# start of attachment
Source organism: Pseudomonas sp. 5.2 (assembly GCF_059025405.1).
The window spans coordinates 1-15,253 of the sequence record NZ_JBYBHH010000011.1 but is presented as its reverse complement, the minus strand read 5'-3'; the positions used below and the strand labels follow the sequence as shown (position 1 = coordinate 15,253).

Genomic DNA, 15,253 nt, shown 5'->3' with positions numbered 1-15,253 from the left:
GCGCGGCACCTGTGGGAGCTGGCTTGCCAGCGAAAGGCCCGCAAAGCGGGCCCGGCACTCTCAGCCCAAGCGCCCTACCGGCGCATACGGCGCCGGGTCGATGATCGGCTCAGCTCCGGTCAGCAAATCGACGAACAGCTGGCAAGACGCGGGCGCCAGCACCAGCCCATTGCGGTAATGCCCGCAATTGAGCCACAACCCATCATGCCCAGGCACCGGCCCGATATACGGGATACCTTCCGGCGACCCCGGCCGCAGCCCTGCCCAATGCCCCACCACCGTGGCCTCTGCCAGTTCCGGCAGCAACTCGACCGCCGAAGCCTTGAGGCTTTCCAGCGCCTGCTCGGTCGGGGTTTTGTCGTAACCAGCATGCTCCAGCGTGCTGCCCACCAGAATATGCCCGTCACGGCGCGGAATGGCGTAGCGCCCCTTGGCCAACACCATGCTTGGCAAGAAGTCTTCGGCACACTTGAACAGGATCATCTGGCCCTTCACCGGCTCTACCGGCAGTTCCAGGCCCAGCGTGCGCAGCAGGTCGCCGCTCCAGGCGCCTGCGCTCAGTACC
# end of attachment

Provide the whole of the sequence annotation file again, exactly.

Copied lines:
Source organism: Pseudomonas sp. 5.2 (assembly GCF_059025405.1).
The window spans coordinates 1-15,253 of the sequence record NZ_JBYBHH010000011.1 but is presented as its reverse complement, the minus strand read 5'-3'; the positions used below and the strand labels follow the sequence as shown (position 1 = coordinate 15,253).

Genomic DNA, 15,253 nt, shown 5'->3' with positions numbered 1-15,253 from the left:
GCGCGGCACCTGTGGGAGCTGGCTTGCCAGCGAAAGGCCCGCAAAGCGGGCCCGGCACTCTCAGCCCAAGCGCCCTACCGGCGCATACGGCGCCGGGTCGATGATCGGCTCAGCTCCGGTCAGCAAATCGACGAACAGCTGGCAAGACGCGGGCGCCAGCACCAGCCCATTGCGGTAATGCCCGCAATTGAGCCACAACCCATCATGCCCAGGCACCGGCCCGATATACGGGATACCTTCCGGCGACCCCGGCCGCAGCCCTGCCCAATGCCCCACCACCGTGGCCTCTGCCAGTTCCGGCAGCAACTCGACCGCCGAAGCCTTGAGGCTTTCCAGCGCCTGCTCGGTCGGGGTTTTGTCGTAACCAGCATGCTCCAGCGTGCTGCCCACCAGAATATGCCCGTCACGGCGCGGAATGGCGTAGCGCCCCTTGGCCAACACCATGCTTGGCAAGAAGTCTTCGGCACACTTGAACAGGATCATCTGGCCCTTCACCGGCTCTACCGGCAGTTCCAGGCCCAGCGTGCGCAGCAGGTCGCCGCTCCAGGCGCCTGCGCTCAGTACC